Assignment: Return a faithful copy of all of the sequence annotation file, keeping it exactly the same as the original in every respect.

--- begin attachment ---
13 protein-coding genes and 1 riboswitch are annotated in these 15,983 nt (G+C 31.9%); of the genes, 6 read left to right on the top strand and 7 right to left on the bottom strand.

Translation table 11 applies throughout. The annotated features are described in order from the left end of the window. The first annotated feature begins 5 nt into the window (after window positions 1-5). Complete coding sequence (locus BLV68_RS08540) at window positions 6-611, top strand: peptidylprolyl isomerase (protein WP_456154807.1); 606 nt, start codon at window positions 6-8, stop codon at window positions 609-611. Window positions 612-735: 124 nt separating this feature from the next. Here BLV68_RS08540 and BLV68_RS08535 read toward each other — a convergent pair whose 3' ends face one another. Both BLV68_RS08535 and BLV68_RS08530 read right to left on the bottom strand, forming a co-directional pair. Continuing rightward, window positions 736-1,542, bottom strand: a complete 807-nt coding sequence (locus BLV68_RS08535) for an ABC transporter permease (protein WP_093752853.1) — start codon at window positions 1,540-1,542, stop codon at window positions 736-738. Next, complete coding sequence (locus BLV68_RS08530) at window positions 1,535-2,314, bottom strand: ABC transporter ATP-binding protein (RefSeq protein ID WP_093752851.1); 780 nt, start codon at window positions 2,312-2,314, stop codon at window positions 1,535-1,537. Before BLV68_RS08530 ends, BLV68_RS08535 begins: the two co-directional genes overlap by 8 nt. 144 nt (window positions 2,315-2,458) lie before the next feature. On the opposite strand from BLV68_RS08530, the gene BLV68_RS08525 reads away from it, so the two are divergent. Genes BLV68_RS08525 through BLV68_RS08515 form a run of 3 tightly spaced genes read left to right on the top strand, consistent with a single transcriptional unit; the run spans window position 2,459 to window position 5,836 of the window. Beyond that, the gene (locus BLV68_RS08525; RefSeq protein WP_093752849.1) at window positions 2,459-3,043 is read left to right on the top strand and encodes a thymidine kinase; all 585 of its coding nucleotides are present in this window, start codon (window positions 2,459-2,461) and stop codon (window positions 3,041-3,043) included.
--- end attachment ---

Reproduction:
13 protein-coding genes and 1 riboswitch are annotated in these 15,983 nt (G+C 31.9%); of the genes, 6 read left to right on the top strand and 7 right to left on the bottom strand.

Translation table 11 applies throughout. The annotated features are described in order from the left end of the window. The first annotated feature begins 5 nt into the window (after window positions 1-5). Complete coding sequence (locus BLV68_RS08540) at window positions 6-611, top strand: peptidylprolyl isomerase (protein WP_456154807.1); 606 nt, start codon at window positions 6-8, stop codon at window positions 609-611. Window positions 612-735: 124 nt separating this feature from the next. Here BLV68_RS08540 and BLV68_RS08535 read toward each other — a convergent pair whose 3' ends face one another. Both BLV68_RS08535 and BLV68_RS08530 read right to left on the bottom strand, forming a co-directional pair. Continuing rightward, window positions 736-1,542, bottom strand: a complete 807-nt coding sequence (locus BLV68_RS08535) for an ABC transporter permease (protein WP_093752853.1) — start codon at window positions 1,540-1,542, stop codon at window positions 736-738. Next, complete coding sequence (locus BLV68_RS08530) at window positions 1,535-2,314, bottom strand: ABC transporter ATP-binding protein (RefSeq protein ID WP_093752851.1); 780 nt, start codon at window positions 2,312-2,314, stop codon at window positions 1,535-1,537. Before BLV68_RS08530 ends, BLV68_RS08535 begins: the two co-directional genes overlap by 8 nt. 144 nt (window positions 2,315-2,458) lie before the next feature. On the opposite strand from BLV68_RS08530, the gene BLV68_RS08525 reads away from it, so the two are divergent. Genes BLV68_RS08525 through BLV68_RS08515 form a run of 3 tightly spaced genes read left to right on the top strand, consistent with a single transcriptional unit; the run spans window position 2,459 to window position 5,836 of the window. Beyond that, the gene (locus BLV68_RS08525; RefSeq protein WP_093752849.1) at window positions 2,459-3,043 is read left to right on the top strand and encodes a thymidine kinase; all 585 of its coding nucleotides are present in this window, start codon (window positions 2,459-2,461) and stop codon (window positions 3,041-3,043) included.